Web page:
The one where I push my vegetarian efforts a step further and strive for that dreaded “v” word.
Have I mentioned lately the number of times when people ask if I’m vegetarian and I say “yes,” and then the say, “but you’re not planning to go vegan, ARE YOU?”
The stereotype is that vegans go around, eating their bowls of quinoa and blackbeans (YUM!), and heaping derision on anyone who still eats meat. My experience has been the opposite.
How can you not eat meat? [pretty easy to do actually, especially these days.]
I could never live without bacon. [pretty sure you can, and maybe longer. But maybe not longer. Who knows how long any of us have?]
I’m often surprised by the fervor against veganism.
I read an opinion piece recently about the language used in the animal rights movements, and why one should/should not invoke the language of slavery regarding discussions around animal rights. Fascinating article on its own, but I was struck by a comment:
“…she [will be] just as uncomfortable with [a] reference to animal rights when dead fish [are] on her plate…she must change or forever be uncomfortable.”
Perhaps it’s discomfort that makes meateaters take the offensive on veganism? Those who have brought it up to me have been pretty passionate about their dislike for the lifestyle. “They’re self righteous.” “It’s not natural.” etc.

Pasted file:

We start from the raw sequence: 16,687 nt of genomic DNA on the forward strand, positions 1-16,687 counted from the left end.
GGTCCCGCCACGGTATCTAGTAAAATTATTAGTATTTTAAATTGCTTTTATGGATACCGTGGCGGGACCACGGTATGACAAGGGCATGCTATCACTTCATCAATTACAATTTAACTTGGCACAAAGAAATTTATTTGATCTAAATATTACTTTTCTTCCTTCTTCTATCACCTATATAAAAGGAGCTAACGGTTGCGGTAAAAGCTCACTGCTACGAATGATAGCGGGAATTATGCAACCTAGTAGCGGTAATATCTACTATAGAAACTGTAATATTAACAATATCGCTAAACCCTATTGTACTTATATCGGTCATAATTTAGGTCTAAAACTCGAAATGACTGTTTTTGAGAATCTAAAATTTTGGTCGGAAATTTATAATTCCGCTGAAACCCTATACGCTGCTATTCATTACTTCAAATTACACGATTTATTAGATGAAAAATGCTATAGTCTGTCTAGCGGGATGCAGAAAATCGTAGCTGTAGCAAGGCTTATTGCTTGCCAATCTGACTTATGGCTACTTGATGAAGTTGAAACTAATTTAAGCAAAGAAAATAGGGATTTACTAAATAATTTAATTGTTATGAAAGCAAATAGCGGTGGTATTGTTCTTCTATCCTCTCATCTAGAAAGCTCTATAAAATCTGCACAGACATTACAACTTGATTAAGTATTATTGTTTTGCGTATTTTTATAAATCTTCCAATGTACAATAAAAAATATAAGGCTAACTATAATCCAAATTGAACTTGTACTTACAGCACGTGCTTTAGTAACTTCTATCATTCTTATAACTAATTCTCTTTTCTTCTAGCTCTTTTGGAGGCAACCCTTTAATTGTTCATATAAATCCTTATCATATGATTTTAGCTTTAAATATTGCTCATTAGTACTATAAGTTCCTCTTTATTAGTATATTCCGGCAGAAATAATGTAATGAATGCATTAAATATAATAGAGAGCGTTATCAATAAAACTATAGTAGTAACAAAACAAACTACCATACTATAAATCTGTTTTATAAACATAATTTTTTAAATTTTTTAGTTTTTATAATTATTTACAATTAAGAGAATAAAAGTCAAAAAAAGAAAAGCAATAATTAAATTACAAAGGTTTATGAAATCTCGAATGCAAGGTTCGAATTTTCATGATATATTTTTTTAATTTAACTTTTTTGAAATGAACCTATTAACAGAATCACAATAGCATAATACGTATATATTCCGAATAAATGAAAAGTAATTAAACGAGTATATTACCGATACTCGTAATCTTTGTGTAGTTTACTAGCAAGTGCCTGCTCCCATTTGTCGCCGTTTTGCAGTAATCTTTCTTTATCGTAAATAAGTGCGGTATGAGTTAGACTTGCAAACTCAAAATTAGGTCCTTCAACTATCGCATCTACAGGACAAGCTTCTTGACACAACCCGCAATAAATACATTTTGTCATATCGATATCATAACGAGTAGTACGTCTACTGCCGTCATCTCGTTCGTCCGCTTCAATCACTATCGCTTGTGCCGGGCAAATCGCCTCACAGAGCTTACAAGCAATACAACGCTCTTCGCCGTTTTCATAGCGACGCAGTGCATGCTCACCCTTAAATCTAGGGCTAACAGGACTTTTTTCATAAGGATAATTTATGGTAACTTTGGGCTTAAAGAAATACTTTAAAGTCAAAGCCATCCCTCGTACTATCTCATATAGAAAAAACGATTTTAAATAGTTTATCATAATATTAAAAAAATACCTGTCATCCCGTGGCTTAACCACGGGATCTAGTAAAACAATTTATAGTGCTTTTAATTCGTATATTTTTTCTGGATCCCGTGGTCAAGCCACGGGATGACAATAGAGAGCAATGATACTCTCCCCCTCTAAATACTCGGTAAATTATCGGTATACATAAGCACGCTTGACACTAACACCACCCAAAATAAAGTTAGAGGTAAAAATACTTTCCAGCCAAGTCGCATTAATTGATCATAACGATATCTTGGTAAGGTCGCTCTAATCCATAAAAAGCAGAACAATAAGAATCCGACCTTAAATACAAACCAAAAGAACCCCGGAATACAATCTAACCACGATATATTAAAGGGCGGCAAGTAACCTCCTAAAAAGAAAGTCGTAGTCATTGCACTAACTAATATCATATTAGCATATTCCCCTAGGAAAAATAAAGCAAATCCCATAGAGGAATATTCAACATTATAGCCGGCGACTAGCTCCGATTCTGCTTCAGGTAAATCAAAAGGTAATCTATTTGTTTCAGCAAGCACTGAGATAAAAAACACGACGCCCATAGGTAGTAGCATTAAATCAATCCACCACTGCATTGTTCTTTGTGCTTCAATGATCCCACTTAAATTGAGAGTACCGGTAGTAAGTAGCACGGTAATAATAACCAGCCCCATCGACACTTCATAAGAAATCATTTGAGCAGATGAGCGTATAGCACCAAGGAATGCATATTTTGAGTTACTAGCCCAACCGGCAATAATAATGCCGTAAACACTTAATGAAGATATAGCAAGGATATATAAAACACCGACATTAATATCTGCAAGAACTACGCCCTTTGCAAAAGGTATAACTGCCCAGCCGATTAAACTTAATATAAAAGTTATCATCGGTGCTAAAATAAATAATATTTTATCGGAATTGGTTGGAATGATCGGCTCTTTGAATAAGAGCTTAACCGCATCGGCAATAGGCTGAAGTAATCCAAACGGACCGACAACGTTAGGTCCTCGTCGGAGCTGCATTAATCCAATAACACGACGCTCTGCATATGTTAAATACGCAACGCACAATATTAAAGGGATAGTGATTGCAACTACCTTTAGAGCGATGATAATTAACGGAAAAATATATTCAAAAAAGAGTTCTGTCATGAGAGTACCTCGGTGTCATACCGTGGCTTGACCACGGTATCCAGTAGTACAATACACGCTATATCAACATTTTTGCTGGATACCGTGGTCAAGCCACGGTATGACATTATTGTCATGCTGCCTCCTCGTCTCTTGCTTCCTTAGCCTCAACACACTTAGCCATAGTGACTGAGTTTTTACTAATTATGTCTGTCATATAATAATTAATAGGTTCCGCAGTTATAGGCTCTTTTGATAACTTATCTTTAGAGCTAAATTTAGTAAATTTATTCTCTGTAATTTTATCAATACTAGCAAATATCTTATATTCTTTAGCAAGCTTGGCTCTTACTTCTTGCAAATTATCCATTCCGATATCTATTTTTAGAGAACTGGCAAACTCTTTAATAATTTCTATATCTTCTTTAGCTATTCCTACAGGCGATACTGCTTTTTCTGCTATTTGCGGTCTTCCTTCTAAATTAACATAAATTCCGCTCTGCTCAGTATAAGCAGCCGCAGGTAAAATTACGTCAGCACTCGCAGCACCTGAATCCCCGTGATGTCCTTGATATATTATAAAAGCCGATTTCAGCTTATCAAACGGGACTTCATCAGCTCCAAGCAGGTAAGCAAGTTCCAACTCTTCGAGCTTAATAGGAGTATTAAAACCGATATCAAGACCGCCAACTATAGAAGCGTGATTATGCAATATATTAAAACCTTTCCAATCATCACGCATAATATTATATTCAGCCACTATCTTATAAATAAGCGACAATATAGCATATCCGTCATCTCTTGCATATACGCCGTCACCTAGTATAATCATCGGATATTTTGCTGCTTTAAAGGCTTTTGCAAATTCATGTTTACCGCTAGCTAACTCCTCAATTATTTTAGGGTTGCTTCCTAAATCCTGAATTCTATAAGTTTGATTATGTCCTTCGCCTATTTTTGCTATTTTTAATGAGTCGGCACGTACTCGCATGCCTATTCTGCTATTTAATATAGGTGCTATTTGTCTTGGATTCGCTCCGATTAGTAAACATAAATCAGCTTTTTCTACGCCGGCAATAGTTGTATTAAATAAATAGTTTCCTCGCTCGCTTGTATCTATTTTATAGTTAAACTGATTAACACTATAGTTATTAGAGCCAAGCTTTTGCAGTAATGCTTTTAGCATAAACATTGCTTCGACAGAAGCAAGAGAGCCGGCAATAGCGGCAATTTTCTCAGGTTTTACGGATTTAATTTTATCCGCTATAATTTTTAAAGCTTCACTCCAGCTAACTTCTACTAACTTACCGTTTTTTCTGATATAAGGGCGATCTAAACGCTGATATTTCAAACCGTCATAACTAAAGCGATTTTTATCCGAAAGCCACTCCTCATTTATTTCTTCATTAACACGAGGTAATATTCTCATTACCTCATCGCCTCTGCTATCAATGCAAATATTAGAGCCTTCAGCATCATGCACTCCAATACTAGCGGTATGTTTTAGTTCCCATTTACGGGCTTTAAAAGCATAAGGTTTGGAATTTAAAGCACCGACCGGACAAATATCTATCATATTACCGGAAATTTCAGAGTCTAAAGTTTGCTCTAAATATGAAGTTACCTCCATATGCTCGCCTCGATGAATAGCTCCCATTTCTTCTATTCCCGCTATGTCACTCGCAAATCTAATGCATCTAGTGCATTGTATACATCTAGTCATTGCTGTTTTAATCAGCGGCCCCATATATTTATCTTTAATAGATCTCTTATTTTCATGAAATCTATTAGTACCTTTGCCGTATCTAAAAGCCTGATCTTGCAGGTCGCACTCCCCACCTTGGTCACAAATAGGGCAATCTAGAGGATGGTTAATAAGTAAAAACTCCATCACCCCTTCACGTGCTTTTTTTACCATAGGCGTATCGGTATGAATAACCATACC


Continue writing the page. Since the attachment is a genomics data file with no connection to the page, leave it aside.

Unfortunately, I’m the least argumentative person when it comes to lifestyle choices. I wish I were a Truman Capote/Christopher Hitchens-styled blowhard who could dessimate your reasons for eating meat with a simple roll of my eyes, and a well-timed barb. But I have learned to accept that I will never make for a goods spokesperson–I’m slow with responses, I stumble over my words, and if I get too angry, I may start crying. Not good.
The one thing I can do is live my life in a way that represents what I think is best. My own little spot in the world. We all have one, happily, and I’m lucky enough to get to shape mine, as do most of the people I know. (So many don’t have that opportunity, often due to circumstances beyond their control.)
Living in the midwest, and making the seven hour drive between central Illinois and central Ohio on a regular basis, I spend a bit of time on the open highway, and I pass many cattle and pig trucks. They turn my stomach.
[Once, many years ago, I was with a boyfriend in Ohio and we saw a pig truck. “They’re going to the football factory,” he said and I burst into tears. He felt terrible.]
So, yeah. Pig trucks. Cow trucks. Once it was a chicken truck and the feathers were flying everywhere. And I just can’t stand it. Factory farming and the corresponding pain/suffering of those animals, just to have meat at dinner. Troubling.
But dairy farms/egg farms (both of which I still partake) are no better. Still much suffering.
There lies the rub.
I’ve been thinking of buying only locally farmed eggs. (I have a information for a farming family that delivers eggs all year round.) I’ve been thinking of buying only organic milk from local farms.
But the question I have to decide is what do I want my life to look like?
I’m a committed animal lover and vegetarian. I want to stop contributing to the horror show that is factory farming.
Is it enough to buy from a farm I can visit locally, and where I can see how the animals are treated, even if the animals are destined for a similar fate but are treated humanely in the meantime? Or do I want to avoid participating (as much as possible) in any endeavor that requires killing/exploiting animals?